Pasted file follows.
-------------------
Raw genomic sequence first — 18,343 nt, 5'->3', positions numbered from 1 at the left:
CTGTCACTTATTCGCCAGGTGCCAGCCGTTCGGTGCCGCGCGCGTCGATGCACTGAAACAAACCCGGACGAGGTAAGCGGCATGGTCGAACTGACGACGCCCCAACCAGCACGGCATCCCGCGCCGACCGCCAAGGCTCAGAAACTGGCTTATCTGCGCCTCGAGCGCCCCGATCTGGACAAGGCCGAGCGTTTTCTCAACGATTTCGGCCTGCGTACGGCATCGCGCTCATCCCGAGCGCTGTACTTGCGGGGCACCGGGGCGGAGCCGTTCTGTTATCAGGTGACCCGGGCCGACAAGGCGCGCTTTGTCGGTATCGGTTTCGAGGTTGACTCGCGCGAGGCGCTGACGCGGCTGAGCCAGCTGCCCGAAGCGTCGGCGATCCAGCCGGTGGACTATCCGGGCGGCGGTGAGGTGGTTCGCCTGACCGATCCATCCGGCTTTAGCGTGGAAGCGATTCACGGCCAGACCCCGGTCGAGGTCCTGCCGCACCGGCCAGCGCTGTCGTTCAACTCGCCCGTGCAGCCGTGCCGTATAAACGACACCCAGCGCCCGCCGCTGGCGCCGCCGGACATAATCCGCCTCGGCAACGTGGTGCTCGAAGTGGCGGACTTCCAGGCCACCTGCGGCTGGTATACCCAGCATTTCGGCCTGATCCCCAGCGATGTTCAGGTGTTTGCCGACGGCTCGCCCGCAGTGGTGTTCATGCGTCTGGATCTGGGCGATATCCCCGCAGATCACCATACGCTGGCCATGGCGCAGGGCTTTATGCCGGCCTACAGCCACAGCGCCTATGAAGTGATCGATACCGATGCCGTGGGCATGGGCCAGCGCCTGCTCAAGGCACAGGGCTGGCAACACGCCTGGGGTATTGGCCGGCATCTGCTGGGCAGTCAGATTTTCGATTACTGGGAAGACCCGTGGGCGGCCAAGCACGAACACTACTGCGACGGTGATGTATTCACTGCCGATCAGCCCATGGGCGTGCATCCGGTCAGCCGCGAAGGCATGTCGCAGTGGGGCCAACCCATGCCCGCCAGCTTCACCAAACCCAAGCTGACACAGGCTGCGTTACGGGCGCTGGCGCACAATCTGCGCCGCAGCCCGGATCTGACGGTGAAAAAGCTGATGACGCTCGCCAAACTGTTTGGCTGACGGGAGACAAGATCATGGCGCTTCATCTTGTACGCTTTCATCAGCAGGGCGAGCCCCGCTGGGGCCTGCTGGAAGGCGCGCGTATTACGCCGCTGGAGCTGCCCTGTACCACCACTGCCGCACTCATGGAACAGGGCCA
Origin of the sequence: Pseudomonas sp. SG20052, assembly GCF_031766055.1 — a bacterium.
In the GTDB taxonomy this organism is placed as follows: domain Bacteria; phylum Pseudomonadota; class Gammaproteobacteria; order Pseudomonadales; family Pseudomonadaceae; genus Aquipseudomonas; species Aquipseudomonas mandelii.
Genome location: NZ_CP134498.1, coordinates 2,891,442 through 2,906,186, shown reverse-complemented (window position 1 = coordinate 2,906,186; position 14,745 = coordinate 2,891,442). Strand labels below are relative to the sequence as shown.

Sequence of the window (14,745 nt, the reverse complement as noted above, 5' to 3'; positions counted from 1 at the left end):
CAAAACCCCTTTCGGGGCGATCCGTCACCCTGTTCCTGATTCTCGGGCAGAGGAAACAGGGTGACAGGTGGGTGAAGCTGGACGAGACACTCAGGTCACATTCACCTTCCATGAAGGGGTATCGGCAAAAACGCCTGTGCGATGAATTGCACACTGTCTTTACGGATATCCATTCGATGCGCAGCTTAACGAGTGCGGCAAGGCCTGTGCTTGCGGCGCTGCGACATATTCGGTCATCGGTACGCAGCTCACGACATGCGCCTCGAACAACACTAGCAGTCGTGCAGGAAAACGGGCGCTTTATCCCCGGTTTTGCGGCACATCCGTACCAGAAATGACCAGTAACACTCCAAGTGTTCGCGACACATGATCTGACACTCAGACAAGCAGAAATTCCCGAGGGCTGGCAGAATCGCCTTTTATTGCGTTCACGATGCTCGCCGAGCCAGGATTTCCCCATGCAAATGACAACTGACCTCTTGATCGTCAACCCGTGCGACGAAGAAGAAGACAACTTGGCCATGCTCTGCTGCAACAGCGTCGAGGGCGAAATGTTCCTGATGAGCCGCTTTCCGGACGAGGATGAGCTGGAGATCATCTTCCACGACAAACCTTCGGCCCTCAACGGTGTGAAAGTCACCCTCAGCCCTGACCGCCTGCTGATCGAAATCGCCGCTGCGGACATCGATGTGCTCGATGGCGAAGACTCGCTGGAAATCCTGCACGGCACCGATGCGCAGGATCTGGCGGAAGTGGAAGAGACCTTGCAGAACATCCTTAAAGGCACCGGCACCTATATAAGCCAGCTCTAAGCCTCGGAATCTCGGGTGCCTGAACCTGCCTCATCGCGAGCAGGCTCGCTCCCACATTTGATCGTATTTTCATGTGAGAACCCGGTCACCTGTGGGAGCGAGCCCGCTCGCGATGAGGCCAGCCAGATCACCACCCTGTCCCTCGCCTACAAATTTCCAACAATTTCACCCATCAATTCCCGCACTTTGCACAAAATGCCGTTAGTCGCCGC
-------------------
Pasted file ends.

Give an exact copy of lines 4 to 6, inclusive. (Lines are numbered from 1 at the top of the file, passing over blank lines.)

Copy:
In the GTDB taxonomy this organism is placed as follows: domain Bacteria; phylum Pseudomonadota; class Gammaproteobacteria; order Pseudomonadales; family Pseudomonadaceae; genus Aquipseudomonas; species Aquipseudomonas mandelii.
Genome location: NZ_CP134498.1, coordinates 2,891,442 through 2,906,186, shown reverse-complemented (window position 1 = coordinate 2,906,186; position 14,745 = coordinate 2,891,442). Strand labels below are relative to the sequence as shown.

Sequence of the window (14,745 nt, the reverse complement as noted above, 5' to 3'; positions counted from 1 at the left end):